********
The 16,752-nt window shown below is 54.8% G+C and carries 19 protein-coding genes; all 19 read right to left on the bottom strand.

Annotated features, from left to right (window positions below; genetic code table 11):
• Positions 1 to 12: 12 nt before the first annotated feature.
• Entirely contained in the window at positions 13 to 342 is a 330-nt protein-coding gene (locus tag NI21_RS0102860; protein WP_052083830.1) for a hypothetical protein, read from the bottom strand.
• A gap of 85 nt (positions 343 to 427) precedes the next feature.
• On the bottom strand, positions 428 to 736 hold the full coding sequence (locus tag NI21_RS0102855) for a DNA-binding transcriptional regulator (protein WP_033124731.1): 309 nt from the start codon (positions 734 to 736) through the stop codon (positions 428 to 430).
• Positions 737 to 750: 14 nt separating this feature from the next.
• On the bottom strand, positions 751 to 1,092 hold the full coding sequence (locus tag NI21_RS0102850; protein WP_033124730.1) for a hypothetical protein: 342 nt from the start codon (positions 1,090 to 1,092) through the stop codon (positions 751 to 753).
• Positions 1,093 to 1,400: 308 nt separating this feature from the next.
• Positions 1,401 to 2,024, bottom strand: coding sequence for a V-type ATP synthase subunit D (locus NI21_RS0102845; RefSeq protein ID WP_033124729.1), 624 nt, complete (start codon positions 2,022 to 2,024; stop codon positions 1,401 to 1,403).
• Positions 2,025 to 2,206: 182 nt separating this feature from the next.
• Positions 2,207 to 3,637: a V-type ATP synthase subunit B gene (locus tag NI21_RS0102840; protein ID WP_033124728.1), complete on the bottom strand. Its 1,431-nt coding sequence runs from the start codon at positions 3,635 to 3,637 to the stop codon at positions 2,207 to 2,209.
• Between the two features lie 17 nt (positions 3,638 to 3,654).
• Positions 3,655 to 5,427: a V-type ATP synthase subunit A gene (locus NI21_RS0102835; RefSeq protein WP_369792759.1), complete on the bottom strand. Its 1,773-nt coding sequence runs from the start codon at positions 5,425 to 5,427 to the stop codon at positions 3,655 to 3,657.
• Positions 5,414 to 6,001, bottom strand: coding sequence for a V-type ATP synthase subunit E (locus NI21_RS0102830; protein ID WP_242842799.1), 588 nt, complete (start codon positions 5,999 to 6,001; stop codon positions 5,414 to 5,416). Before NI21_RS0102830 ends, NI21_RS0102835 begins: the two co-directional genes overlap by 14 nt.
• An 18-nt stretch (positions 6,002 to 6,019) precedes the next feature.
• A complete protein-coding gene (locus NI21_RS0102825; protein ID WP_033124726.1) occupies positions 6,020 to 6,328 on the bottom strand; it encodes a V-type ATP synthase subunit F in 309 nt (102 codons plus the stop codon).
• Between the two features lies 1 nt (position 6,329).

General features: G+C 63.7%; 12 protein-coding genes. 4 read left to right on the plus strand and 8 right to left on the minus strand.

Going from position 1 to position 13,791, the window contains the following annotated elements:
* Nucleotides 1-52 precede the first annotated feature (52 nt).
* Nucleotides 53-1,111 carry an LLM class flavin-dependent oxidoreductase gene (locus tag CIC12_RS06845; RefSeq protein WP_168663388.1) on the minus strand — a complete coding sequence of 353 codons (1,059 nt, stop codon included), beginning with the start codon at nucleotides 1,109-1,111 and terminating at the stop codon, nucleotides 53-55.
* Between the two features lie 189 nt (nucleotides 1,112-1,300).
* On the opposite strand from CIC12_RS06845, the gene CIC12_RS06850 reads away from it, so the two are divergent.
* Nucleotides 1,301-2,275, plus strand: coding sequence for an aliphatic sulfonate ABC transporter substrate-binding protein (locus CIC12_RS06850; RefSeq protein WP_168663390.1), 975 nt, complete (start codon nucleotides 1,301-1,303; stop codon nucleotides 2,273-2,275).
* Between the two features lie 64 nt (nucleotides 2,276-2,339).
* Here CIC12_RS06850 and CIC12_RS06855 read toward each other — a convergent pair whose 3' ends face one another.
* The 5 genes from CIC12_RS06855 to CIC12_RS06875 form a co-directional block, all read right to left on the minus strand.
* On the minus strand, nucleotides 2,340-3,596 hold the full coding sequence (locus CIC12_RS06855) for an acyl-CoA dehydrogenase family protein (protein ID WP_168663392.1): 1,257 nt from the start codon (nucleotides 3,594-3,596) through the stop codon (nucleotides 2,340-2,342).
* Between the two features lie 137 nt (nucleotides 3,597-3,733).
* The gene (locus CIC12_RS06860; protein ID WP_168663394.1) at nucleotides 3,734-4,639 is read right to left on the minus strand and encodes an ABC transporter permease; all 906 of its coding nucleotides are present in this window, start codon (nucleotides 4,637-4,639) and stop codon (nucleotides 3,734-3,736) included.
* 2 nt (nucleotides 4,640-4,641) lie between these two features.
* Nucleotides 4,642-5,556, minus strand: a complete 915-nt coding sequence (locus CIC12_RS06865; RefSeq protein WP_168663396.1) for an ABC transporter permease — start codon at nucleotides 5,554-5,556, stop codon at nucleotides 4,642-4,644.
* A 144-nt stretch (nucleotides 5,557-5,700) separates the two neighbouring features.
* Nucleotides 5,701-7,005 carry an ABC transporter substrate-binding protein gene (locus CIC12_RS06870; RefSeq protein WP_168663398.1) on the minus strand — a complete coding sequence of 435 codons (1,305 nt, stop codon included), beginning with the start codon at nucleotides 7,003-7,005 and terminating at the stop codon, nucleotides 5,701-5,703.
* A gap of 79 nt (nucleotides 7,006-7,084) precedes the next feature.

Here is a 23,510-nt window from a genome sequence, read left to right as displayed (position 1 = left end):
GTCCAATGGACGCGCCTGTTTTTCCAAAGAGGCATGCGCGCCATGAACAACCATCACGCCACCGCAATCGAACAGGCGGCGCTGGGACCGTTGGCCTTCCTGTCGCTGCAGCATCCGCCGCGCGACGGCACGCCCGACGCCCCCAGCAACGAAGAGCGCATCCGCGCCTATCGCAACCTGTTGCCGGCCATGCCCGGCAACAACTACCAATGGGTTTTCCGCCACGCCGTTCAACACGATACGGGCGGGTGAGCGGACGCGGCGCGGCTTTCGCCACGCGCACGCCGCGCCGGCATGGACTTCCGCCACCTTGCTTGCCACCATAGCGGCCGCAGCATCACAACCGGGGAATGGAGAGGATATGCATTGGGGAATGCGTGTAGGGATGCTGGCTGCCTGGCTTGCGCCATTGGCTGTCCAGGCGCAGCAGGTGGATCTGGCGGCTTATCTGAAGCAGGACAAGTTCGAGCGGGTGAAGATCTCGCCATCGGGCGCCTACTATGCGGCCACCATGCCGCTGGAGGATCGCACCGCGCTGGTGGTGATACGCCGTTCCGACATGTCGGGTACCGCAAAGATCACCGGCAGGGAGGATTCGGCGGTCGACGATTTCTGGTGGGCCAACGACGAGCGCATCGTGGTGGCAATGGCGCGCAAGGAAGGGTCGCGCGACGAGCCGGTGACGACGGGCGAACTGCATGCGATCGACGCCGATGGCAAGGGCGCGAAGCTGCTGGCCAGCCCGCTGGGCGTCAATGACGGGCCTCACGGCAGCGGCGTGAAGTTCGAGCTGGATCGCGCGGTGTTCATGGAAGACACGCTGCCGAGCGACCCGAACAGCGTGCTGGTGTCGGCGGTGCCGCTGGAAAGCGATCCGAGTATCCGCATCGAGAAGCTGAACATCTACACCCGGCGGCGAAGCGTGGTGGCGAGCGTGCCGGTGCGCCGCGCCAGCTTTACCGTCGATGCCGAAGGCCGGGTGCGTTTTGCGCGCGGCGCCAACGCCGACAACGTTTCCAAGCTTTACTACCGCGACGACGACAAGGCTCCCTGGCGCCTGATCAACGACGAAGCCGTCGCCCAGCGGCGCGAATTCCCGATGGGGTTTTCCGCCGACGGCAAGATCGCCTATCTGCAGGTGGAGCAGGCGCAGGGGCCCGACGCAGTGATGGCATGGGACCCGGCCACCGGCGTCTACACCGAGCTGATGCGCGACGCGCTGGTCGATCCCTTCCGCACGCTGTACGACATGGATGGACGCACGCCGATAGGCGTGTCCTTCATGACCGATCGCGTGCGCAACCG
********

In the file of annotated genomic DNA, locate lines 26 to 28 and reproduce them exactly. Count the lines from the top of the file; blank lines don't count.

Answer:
* Between the two features lie 64 nt (nucleotides 2,276-2,339).
* Here CIC12_RS06850 and CIC12_RS06855 read toward each other — a convergent pair whose 3' ends face one another.
* The 5 genes from CIC12_RS06855 to CIC12_RS06875 form a co-directional block, all read right to left on the minus strand.